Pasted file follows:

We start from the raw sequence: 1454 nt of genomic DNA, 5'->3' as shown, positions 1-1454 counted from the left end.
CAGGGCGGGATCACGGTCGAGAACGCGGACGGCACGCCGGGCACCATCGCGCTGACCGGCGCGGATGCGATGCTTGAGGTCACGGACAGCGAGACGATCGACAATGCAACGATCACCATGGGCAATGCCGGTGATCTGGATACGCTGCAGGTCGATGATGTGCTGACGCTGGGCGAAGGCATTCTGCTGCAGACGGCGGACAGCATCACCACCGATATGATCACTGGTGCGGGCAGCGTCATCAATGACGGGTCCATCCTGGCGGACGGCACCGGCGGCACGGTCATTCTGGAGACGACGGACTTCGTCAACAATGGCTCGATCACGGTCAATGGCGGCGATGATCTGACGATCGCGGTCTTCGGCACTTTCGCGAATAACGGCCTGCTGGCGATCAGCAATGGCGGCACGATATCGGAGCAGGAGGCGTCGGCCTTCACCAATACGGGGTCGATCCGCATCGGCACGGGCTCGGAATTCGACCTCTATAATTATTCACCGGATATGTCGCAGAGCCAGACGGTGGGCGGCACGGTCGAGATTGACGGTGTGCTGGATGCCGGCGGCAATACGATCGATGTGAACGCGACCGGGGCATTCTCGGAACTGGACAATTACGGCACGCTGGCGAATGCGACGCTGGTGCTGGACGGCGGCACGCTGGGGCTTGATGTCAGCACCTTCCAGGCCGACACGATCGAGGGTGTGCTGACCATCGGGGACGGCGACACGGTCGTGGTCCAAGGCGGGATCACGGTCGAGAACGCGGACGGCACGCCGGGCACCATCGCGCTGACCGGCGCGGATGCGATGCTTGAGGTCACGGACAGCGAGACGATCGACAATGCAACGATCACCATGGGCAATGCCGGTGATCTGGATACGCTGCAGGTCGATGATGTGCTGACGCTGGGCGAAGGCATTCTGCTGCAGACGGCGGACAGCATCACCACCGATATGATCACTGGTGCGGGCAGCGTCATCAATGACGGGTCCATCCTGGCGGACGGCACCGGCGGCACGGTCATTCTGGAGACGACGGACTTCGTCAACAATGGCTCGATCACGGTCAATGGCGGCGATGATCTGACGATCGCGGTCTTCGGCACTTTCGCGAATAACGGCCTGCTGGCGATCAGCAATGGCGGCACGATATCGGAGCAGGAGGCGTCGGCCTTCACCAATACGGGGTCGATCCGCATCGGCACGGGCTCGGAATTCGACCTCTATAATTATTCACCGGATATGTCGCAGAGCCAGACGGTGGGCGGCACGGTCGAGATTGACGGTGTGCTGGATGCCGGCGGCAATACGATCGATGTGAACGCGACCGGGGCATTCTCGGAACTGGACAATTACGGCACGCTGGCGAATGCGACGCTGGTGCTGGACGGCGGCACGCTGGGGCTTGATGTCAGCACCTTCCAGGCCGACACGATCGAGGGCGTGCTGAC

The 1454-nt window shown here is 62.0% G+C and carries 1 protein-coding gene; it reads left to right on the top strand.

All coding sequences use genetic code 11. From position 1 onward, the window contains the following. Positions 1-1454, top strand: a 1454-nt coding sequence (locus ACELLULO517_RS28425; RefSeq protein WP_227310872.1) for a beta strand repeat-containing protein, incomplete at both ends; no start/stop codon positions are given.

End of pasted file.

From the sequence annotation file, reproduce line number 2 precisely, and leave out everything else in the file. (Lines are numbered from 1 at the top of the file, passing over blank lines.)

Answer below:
CAGGGCGGGATCACGGTCGAGAACGCGGACGGCACGCCGGGCACCATCGCGCTGACCGGCGCGGATGCGATGCTTGAGGTCACGGACAGCGAGACGATCGACAATGCAACGATCACCATGGGCAATGCCGGTGATCTGGATACGCTGCAGGTCGATGATGTGCTGACGCTGGGCGAAGGCATTCTGCTGCAGACGGCGGACAGCATCACCACCGATATGATCACTGGTGCGGGCAGCGTCATCAATGACGGGTCCATCCTGGCGGACGGCACCGGCGGCACGGTCATTCTGGAGACGACGGACTTCGTCAACAATGGCTCGATCACGGTCAATGGCGGCGATGATCTGACGATCGCGGTCTTCGGCACTTTCGCGAATAACGGCCTGCTGGCGATCAGCAATGGCGGCACGATATCGGAGCAGGAGGCGTCGGCCTTCACCAATACGGGGTCGATCCGCATCGGCACGGGCTCGGAATTCGACCTCTATAATTATTCACCGGATATGTCGCAGAGCCAGACGGTGGGCGGCACGGTCGAGATTGACGGTGTGCTGGATGCCGGCGGCAATACGATCGATGTGAACGCGACCGGGGCATTCTCGGAACTGGACAATTACGGCACGCTGGCGAATGCGACGCTGGTGCTGGACGGCGGCACGCTGGGGCTTGATGTCAGCACCTTCCAGGCCGACACGATCGAGGGTGTGCTGACCATCGGGGACGGCGACACGGTCGTGGTCCAAGGCGGGATCACGGTCGAGAACGCGGACGGCACGCCGGGCACCATCGCGCTGACCGGCGCGGATGCGATGCTTGAGGTCACGGACAGCGAGACGATCGACAATGCAACGATCACCATGGGCAATGCCGGTGATCTGGATACGCTGCAGGTCGATGATGTGCTGACGCTGGGCGAAGGCATTCTGCTGCAGACGGCGGACAGCATCACCACCGATATGATCACTGGTGCGGGCAGCGTCATCAATGACGGGTCCATCCTGGCGGACGGCACCGGCGGCACGGTCATTCTGGAGACGACGGACTTCGTCAACAATGGCTCGATCACGGTCAATGGCGGCGATGATCTGACGATCGCGGTCTTCGGCACTTTCGCGAATAACGGCCTGCTGGCGATCAGCAATGGCGGCACGATATCGGAGCAGGAGGCGTCGGCCTTCACCAATACGGGGTCGATCCGCATCGGCACGGGCTCGGAATTCGACCTCTATAATTATTCACCGGATATGTCGCAGAGCCAGACGGTGGGCGGCACGGTCGAGATTGACGGTGTGCTGGATGCCGGCGGCAATACGATCGATGTGAACGCGACCGGGGCATTCTCGGAACTGGACAATTACGGCACGCTGGCGAATGCGACGCTGGTGCTGGACGGCGGCACGCTGGGGCTTGATGTCAGCACCTTCCAGGCCGACACGATCGAGGGCGTGCTGAC